advertisement

Tuberculosis

10 July 2009

Arthritis drug ups TB risk

An arthritis therapy appears to increase the risk of tuberculosis in certain patients, French researchers have found.

An arthritis therapy appears to increase the risk of tuberculosis in certain patients, French researchers have found.

Their study examined the connection between TB and two anti-tumour necrosis factor (TNF) agents used to treat rheumatoid arthritis and other auto-immune diseases - soluble TNF receptor therapy (etanercept) and anti-TNF monoclonal antibody therapy (infliximab or adalimumab).

Patients receiving the monoclonal antibody were at higher risk for TB, they found. Most of the TB cases involved reactivation of a latent TB infection.

The Université Paris-Sud study appears in Arthritis & Rheumatism. The study made use of one of the world's most comprehensive TB registries and the only one that collects safety data for patients receiving anti-TNF therapy for any indication.

Led by Xavier Mariette, a team of researchers analysed all French cases of TB in patients receiving anti-TNF therapy during a three-year period. The drugs treat other auto-immune diseases in addition to rheumatoid arthritis, such as psoriasis, Crohn's disease and ankylosing spondylitis. They work by inhibiting TNF, a chemical involved in inflammation.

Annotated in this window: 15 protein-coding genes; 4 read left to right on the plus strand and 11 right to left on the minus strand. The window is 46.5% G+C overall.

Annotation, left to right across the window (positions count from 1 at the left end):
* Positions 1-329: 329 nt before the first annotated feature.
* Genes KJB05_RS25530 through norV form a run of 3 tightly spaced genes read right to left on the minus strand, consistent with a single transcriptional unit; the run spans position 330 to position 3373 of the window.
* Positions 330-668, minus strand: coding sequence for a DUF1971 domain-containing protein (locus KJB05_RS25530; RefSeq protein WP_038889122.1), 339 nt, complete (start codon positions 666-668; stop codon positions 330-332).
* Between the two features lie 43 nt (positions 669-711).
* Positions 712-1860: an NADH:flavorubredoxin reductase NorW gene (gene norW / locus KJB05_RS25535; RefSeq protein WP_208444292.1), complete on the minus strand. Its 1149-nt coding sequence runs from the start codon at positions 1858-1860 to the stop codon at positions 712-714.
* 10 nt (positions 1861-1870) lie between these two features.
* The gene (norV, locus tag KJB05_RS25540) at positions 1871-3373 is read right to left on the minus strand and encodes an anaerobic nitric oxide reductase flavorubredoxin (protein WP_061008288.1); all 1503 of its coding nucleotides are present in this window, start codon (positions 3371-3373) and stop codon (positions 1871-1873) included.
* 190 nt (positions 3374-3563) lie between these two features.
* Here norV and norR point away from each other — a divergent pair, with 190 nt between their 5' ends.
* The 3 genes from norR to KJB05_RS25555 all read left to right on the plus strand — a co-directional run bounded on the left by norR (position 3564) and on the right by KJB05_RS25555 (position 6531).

Scientists do not know for sure why the anti-TNF monoclonal antibody therapy puts patients at higher risk, which is greatest during the first year of use. Differences in how the two drugs impact specific T helper cells (which strengthen the immune system), and T regulatory cells (which suppress the immune system), may be a cause.

The researchers did not advise patients or healthcare providers to avoid taking the drug. However, health authorities worldwide recommend screening for latent TB and treating patients before starting any anti-TNF therapy. - (HealthDay News, July 2009)

Read more:
Arthritis Centre
Tuberculosis Centre

 

Read Health24’s Comments Policy

Comment on this story
0 comments
Comments have been closed for this article.